A review of heartworm treatment guidelines
Let’s talk heartworm! The American Heartworm Society has great, detailed resources for diagnosis and treatment of heartworm disease. Below, I review keys points on susceptibility, transmission, prevention, diagnosis and treatment. You can view their guidelines in full here.
Heartworm infection has been reported around the world and is present in all states across America. While heartworm transmission does go down during the winter, it never reaches zero.
The range and number of heartworm cases continues to increase year after year. Heartworm has the highest morbidity and mortality of any other vector borne disease in the US. It’s not just the weather, but relocation of heartworm positive dogs and urban growth, which play significant roles in the continued spread of heartworm infection in our communities.
For all those people who think, I live in the city, I don’t need to worry — There can be an increased risk even in the colder months as the increased surface area of pavement and buildings provides a warmer environment for mosquitoes to reproduce.
So how do we protect our patients? Through vector control and year-round heartworm preventative. Treating the area (the yard, the home) for mosquitoes can help decrease the risk of transmission by limiting the number of mosquitoes the patient could come into contact with.
This is particularly important in shelter or hospital boarding/ kennel situations, as having a heartworm positive dog present can increase the risk of transmission from 2-20% to as high as 74%!
Mosquitoes become infected as they take a blood meal from an infected host. The microfilaria then matures from larval stage 1 to stage 3, at which point the mosquito can infect new hosts when taking a blood meal.
Once infected it only takes 3-12 days for the microfilaria to molt into stage 4. The microfilaria does not reach the juvenile stage until 50-70 days, at which point they enter the circulatory system, arriving in the pulmonary vasculature by 90-120 days. As early as 6 months from infection, sexual maturity of the heartworm is complete.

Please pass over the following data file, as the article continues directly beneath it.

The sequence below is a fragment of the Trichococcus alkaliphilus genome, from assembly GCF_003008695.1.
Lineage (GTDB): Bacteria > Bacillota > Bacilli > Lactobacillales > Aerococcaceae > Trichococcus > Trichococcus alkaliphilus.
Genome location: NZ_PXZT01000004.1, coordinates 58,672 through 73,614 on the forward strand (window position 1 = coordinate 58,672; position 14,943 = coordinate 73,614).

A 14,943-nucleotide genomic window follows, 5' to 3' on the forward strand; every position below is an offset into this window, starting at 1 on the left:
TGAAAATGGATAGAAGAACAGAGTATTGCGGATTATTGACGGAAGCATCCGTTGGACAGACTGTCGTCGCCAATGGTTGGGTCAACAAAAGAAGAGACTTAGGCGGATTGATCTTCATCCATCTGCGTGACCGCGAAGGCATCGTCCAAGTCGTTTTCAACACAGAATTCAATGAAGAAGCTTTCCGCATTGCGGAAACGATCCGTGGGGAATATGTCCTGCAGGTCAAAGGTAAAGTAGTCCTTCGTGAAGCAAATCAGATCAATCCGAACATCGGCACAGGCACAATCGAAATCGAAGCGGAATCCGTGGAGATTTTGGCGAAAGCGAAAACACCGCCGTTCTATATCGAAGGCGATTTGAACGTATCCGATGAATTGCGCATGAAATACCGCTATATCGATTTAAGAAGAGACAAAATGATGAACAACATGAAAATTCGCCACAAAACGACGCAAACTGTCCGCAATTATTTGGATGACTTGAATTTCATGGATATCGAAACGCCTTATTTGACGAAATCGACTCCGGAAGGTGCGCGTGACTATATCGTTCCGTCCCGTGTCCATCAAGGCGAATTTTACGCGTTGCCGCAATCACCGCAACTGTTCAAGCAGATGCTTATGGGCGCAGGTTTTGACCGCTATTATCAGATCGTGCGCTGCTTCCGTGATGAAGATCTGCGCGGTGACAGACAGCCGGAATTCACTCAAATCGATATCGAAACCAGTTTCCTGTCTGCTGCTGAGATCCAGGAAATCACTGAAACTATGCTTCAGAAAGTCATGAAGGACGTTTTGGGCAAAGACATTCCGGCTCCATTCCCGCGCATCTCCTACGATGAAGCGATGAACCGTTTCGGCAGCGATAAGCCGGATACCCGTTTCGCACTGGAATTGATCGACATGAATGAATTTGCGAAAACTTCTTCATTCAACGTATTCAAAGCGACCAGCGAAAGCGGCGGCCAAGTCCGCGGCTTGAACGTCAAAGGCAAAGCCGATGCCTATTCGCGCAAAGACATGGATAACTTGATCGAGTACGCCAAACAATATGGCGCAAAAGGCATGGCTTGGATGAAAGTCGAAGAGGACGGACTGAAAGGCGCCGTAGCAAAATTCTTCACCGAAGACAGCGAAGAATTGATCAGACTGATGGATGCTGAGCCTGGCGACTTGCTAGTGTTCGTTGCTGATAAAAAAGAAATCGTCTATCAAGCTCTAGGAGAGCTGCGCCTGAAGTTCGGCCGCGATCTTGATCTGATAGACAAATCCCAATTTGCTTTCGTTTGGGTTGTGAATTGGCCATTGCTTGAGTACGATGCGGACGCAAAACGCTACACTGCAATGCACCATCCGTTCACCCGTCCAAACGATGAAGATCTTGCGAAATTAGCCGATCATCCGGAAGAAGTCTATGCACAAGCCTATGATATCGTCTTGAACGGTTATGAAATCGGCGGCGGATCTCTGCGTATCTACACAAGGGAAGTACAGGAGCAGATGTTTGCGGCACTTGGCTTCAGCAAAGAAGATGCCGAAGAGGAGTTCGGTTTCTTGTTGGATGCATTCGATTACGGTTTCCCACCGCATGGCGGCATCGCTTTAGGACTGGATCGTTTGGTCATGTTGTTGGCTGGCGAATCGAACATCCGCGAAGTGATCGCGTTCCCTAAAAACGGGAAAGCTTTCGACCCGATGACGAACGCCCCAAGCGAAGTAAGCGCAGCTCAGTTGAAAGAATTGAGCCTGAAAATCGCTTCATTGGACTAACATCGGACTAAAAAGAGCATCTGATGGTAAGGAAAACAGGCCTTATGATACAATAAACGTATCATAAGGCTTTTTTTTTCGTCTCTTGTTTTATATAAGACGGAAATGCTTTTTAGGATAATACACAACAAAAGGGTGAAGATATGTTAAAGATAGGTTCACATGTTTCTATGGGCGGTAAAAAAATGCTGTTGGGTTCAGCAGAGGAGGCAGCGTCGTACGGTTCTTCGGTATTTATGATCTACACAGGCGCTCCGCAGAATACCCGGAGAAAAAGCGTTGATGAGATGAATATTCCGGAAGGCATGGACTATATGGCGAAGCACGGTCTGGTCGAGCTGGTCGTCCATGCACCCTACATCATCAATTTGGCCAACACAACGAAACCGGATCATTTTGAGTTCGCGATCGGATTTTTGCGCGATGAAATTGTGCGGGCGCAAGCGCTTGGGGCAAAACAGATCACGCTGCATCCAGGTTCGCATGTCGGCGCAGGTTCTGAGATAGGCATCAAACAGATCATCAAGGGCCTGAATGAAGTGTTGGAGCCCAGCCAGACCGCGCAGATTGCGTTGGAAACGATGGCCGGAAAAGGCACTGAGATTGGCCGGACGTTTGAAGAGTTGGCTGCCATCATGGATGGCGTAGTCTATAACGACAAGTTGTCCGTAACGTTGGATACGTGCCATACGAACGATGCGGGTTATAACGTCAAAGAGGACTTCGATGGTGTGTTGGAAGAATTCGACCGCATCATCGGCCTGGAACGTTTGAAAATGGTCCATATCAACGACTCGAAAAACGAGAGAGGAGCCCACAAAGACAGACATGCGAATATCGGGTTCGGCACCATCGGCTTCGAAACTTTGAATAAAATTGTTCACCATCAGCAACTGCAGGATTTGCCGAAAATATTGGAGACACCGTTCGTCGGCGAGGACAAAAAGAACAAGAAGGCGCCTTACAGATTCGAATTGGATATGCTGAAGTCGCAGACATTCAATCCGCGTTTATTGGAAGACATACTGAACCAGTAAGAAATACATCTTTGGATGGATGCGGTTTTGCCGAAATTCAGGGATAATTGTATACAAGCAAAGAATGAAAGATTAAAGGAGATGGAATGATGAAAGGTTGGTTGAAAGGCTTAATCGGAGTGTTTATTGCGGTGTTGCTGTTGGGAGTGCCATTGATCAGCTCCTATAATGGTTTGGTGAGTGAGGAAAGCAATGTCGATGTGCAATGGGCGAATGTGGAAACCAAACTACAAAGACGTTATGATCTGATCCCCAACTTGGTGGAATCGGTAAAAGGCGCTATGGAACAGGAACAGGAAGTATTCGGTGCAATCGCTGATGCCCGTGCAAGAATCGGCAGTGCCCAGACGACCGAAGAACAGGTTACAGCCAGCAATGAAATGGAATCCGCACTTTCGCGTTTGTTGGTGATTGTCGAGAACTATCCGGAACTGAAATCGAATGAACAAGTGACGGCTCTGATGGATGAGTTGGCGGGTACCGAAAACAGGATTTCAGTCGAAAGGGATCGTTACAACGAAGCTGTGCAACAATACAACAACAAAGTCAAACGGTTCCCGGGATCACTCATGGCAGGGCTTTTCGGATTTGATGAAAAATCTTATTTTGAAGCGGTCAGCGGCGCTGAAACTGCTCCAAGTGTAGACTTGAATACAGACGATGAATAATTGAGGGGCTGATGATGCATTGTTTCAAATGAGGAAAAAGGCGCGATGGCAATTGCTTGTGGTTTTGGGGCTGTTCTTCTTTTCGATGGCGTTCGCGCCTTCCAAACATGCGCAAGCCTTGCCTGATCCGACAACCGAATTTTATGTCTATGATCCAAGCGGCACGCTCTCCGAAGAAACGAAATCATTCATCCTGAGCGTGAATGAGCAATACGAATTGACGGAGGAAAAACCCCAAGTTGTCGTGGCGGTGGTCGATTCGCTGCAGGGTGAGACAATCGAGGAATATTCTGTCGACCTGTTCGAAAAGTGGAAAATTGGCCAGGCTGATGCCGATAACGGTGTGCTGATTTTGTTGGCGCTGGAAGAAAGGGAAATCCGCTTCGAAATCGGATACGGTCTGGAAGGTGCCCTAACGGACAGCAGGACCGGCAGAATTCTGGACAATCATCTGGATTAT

The location of the adult heartworm depends largely on the size of the patient and the worm burned. Locations range from the lobar arteries to the right ventricle, atrium and vena cava. Ultimately this can lead to heart failure, liver and kidney disfunction and hemolysis.
When discussing prevention with clients I always stress the importance of year-round use and go over the risks to the heart, lungs, kidney, and liver which likely will never heal, at least not fully, even with successful treatment.
So much more is known, and so much has changed in heartworm treatment and prevention that it becomes even more important to educate our clients. I find a lot of clients know about heartworm in general, but have outdated information, or don’t understand the severity. Education is key!
The current recommendation from the American Heartworm Society is to start all puppies on heartworm prevention by 8 weeks of age. Any puppy starting on prevention later than 8 weeks should be tested at 6 months of age.
Any dog being started on prevention at 7 months or older should be tested prior to starting prevention. All dogs should then be tested annually. Following a period or non-compliance the dog should be tested every 6 months for a year, then annually.
Preventatives can be given orally, topically, and subcutaneously. While heartworm infection on dogs who have been on year-round prevention is rare it can happen. The most common causes are human error (not giving enough, or regularly), canine error (vomiting up dose) or inappropriate metabolism and immune response in the patient (extremely rare).